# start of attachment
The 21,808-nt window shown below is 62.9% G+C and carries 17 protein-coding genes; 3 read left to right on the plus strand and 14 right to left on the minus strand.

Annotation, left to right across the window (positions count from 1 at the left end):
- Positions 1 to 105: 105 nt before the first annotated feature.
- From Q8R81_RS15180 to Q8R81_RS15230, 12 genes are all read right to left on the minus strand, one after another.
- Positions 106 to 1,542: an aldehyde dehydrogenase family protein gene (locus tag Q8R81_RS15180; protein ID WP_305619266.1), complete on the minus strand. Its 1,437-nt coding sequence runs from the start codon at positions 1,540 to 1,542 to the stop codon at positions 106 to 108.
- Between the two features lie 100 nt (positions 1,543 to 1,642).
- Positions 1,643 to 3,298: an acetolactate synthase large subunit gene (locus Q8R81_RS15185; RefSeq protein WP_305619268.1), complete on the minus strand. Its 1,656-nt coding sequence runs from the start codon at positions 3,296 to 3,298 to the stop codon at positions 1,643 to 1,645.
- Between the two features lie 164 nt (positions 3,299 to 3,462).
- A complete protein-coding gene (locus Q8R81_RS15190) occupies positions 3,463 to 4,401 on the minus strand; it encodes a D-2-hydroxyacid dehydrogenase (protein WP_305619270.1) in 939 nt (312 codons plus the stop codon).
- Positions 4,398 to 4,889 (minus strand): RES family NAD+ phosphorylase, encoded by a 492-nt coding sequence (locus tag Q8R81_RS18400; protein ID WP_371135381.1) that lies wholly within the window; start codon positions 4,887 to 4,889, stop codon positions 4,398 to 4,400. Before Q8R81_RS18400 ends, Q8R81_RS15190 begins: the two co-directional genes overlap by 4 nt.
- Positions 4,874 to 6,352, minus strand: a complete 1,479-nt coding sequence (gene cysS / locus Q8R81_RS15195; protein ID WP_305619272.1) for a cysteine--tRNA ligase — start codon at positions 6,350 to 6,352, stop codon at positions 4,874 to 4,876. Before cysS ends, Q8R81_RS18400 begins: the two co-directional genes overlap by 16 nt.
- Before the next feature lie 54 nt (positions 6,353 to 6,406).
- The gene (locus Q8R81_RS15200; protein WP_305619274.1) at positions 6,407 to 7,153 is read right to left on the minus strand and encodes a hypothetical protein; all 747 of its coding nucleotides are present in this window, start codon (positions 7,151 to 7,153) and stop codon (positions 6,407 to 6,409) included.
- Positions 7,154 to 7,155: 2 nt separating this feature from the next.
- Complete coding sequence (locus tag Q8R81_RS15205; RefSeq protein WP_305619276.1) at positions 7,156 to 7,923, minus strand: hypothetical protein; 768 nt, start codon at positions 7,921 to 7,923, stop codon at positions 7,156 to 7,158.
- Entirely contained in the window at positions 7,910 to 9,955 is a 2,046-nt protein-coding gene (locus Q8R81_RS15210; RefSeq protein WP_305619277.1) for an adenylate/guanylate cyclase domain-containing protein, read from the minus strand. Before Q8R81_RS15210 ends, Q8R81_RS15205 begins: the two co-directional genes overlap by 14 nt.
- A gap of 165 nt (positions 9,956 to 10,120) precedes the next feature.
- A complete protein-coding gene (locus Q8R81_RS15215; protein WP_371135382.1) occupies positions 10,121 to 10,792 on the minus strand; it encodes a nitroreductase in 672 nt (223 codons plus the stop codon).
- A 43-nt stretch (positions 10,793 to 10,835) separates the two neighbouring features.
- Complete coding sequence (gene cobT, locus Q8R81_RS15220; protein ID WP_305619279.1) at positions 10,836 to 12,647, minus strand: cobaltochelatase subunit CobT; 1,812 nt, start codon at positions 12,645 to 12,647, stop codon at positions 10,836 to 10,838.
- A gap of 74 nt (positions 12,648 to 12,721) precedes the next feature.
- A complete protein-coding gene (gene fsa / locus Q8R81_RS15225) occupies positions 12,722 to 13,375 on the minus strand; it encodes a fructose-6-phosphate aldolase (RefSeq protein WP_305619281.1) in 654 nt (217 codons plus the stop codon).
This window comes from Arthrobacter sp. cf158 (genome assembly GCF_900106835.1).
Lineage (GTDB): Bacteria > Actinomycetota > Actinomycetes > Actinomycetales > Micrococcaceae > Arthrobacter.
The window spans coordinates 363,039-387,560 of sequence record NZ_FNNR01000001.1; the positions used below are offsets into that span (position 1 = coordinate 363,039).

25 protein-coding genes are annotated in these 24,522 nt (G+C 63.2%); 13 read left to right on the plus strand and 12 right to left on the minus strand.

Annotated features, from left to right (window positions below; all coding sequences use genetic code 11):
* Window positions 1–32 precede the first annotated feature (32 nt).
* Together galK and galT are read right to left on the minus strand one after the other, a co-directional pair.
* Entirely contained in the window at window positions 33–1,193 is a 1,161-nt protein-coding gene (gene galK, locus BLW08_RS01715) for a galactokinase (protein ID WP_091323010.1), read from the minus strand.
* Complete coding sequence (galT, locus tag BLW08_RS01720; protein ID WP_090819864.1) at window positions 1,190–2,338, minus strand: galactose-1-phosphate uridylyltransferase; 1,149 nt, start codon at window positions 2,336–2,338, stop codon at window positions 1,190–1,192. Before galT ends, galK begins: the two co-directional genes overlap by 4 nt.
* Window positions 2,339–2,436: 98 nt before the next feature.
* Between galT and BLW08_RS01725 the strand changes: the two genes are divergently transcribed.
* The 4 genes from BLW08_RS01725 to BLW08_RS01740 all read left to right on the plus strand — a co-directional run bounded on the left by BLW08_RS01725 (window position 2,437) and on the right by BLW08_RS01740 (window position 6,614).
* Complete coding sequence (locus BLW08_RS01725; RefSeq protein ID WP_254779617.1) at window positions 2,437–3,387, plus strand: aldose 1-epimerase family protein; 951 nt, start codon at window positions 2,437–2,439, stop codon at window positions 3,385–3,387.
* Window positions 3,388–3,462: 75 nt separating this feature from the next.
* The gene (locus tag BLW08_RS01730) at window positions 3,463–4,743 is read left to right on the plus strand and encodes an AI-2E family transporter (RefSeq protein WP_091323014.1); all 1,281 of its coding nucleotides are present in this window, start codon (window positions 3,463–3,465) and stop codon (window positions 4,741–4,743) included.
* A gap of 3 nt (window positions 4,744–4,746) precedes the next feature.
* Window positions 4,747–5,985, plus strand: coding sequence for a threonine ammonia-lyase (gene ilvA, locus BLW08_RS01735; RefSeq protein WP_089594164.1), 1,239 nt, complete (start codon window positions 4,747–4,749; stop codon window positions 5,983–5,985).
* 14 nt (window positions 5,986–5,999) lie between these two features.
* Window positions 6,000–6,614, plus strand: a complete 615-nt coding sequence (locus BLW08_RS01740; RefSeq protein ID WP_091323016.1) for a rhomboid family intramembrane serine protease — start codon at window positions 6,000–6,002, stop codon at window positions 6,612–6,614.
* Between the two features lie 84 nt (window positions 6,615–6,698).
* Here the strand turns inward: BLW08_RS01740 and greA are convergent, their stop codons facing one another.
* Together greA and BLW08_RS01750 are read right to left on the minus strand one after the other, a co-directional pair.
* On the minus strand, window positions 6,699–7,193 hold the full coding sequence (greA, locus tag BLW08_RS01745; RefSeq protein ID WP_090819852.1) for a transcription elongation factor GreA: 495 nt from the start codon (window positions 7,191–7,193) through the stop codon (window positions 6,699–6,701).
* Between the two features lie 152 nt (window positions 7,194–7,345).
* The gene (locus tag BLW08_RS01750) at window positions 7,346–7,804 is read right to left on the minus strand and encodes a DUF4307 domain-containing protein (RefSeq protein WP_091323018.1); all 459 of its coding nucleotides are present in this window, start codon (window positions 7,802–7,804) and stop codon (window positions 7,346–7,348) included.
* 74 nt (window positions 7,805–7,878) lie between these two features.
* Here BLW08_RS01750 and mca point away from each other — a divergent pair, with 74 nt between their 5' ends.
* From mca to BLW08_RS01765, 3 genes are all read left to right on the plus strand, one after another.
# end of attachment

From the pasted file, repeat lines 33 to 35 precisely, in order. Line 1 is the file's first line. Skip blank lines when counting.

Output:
* Between galT and BLW08_RS01725 the strand changes: the two genes are divergently transcribed.
* The 4 genes from BLW08_RS01725 to BLW08_RS01740 all read left to right on the plus strand — a co-directional run bounded on the left by BLW08_RS01725 (window position 2,437) and on the right by BLW08_RS01740 (window position 6,614).
* Complete coding sequence (locus BLW08_RS01725; RefSeq protein ID WP_254779617.1) at window positions 2,437–3,387, plus strand: aldose 1-epimerase family protein; 951 nt, start codon at window positions 2,437–2,439, stop codon at window positions 3,385–3,387.